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5 Questions on Preaching with Brad Whitt

Dr. Brad Whitt is the Pastor of the Abilene Baptist Church in Augusta, GA. Dr. Whitt has a DMin in Expository Preaching from Southeastern Baptist Theological Seminary (SEBTS) and is currently pursuing a PhD in preaching at SEBTS under Dr. Akin.

Q1: How long does it typically take you to prepare a sermon?

A: A typical Sunday morning sermon takes me between 25 and 40 hours. About one hour for every minute of preaching. I keep praying that one day it will get easier and shorter, but in reality it doesn’t. Preparing to preach is hard work. There’s no way around it. And, we’re just talking here about the “message,” it takes time (a lot of time) for the “messenger” to be prepared as well.”

Q2: What do you ultimately want a sermon to accomplish?

A: I desire to present the intent of the text and teach Biblical truth that leads to life transformation. Preaching just to make others think you’re smart or to show off some new or novel idea is really sinful. Preach the Bible and point people to Jesus.

Q3: What are one or two big mistakes people often make in preaching?

A; Too much light or too much heat to the exclusion of the other. Good preaching has both light (truth) and heat (passion.) There’s no excuse for boring preaching because scripture isn’t boring. If the preacher will simply preach the truth of the text with passion the listeners will overlook many other shortcomings.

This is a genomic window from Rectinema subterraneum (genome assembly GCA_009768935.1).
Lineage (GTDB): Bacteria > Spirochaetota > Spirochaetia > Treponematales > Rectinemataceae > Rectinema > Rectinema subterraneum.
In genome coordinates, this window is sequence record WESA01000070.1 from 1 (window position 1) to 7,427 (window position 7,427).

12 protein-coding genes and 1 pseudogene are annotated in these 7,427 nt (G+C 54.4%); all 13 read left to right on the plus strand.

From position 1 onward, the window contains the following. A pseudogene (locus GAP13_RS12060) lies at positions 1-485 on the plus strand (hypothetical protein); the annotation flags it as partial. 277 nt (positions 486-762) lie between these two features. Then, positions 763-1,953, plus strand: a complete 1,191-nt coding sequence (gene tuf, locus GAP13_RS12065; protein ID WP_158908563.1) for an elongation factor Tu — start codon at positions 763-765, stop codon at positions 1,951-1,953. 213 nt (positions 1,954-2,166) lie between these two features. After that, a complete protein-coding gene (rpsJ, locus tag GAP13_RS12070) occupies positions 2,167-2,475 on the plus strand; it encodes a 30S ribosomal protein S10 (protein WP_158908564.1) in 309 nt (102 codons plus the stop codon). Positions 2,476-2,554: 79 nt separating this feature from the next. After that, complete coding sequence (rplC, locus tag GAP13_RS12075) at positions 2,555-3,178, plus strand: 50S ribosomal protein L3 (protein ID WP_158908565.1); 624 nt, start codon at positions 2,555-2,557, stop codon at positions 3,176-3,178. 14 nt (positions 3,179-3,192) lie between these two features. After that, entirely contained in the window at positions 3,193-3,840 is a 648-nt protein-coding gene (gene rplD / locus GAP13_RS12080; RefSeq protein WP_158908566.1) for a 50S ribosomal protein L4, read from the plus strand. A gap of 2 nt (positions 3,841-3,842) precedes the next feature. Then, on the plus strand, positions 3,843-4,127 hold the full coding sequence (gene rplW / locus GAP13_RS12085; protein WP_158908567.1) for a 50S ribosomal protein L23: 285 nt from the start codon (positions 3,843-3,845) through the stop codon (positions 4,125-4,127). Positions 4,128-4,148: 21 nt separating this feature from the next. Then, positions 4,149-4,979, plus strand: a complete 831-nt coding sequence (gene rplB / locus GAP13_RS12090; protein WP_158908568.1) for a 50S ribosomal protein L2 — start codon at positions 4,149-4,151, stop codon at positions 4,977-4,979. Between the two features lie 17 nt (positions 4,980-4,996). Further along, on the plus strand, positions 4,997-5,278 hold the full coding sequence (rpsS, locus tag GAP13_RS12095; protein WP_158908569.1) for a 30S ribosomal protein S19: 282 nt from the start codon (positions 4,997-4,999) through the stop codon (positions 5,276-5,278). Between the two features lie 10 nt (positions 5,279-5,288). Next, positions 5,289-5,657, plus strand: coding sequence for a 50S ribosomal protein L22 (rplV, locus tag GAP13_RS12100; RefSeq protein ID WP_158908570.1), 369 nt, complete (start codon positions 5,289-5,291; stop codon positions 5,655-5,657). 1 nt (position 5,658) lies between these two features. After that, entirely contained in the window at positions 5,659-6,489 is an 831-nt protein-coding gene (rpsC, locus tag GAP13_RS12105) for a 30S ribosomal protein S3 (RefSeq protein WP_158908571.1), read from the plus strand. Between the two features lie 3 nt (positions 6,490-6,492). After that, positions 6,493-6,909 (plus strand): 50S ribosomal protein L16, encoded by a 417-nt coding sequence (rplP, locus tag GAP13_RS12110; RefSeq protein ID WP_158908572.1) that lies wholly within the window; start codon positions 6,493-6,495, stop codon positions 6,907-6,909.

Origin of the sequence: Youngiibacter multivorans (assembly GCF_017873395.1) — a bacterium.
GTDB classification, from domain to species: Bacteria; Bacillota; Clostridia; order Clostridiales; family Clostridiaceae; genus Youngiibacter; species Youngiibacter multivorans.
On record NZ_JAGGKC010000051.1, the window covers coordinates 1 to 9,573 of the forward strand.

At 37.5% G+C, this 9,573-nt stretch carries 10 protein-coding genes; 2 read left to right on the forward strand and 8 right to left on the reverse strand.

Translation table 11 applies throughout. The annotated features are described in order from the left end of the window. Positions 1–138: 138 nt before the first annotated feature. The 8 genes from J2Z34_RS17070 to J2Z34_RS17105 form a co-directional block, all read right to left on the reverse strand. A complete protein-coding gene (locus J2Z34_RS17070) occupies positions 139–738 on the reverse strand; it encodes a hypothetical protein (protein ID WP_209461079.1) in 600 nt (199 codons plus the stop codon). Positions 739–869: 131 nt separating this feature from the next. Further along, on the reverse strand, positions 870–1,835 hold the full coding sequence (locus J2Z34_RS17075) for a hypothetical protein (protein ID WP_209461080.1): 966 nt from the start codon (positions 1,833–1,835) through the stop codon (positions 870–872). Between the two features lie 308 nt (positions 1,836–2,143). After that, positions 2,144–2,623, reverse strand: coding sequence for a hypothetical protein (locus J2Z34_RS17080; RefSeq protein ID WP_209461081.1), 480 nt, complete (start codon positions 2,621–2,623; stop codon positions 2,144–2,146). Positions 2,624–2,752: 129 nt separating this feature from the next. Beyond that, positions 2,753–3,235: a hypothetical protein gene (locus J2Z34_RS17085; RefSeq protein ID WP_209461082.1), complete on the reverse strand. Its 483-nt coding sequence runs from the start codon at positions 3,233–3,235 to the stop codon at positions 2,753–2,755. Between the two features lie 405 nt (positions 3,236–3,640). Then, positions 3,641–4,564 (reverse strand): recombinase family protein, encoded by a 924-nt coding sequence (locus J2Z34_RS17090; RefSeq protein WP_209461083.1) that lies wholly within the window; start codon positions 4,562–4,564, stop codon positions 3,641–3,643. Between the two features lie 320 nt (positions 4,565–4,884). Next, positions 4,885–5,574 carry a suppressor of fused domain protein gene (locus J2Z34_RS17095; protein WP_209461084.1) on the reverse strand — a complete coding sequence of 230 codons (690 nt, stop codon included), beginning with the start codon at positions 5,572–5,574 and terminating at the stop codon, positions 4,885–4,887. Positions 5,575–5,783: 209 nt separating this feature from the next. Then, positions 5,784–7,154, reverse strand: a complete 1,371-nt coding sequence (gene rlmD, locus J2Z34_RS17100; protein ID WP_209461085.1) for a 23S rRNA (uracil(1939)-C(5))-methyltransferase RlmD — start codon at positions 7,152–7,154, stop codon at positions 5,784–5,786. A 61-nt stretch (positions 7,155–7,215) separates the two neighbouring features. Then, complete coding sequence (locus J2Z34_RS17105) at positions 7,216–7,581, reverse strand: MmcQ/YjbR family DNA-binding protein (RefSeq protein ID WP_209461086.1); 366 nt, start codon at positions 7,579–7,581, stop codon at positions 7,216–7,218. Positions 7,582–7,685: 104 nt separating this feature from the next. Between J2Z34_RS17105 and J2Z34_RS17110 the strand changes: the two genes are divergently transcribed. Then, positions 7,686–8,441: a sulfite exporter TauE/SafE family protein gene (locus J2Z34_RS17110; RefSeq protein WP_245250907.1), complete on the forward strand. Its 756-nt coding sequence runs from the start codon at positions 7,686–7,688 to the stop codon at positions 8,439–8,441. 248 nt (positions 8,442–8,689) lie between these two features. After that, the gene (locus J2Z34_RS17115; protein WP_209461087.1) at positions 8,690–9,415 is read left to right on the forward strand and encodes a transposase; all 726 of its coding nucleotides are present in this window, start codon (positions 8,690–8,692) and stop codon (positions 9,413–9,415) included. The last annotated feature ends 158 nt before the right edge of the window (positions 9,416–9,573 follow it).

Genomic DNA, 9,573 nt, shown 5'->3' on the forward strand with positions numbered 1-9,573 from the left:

Q4: How do you handle the gospel invitation and preach toward it?

A: It really depends on the intent of the sermon. Some sermons are meant to instruct and others are meant to move to action. However, at the end of every sermon I do what Spurgeon advised and “make a beeline to the cross.” If you’ve preached the text it will point to Jesus – His work or our need for Him. I share a simple gospel presentation (How I move into that time varies from week to week and is normally born out of or dependent on the emphasis of the sermon) and then either ask them to come talk to a minister/counselor during the invitation or pray a “sinner’s prayer” with me and then come talk to a counselor for instruction in their new life/walk with Jesus. I’m always careful to say that saying a prayer doesn’t save anyone, but if they want to give their life to Christ and this expresses the desire of their heart o “pray something like this…” I make sure to explain our lost condition without Christ and our need for Him. I share about the absolute necessity of repentance of sin and total trust and surrender to Jesus.

Q5: What advice would you give to preachers doing pulpit supply?

A: Keep it in the allotted time. Dr. Rogers used to say that if you preach long you’ll be remembered, if you preach short you’ll be invited back.

Keep it encouraging. You’re there to fill the pulpit, not the place of the pastor. He can better deal with serious issues or hot topics than anybody else.

Keep it simple and biblical. Don’t get cutesy with the text. Share an accurate exposition, give them appropriate illustration and then an application of the text and be done.

As the old preachers used to say, “Stand up. Speak up. Shut up.”

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